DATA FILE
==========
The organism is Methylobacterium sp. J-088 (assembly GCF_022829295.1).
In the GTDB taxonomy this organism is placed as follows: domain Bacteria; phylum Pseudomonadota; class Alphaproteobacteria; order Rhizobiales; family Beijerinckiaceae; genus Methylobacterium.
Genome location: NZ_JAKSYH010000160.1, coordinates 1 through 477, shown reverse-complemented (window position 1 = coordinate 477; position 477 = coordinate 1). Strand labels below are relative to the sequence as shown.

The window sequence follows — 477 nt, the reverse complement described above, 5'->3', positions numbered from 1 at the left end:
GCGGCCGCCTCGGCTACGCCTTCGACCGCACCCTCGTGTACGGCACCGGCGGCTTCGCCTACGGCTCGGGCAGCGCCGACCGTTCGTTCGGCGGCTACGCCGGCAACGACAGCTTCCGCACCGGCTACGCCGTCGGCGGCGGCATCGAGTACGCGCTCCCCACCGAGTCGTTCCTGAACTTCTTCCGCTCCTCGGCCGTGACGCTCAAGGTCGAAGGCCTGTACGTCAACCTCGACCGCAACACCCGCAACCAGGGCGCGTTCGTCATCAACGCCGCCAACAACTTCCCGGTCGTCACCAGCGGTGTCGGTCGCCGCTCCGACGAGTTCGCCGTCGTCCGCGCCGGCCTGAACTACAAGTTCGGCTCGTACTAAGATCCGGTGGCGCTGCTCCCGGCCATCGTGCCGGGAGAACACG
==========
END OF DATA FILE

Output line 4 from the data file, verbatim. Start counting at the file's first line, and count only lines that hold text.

The window sequence follows — 477 nt, the reverse complement described above, 5'->3', positions numbered from 1 at the left end: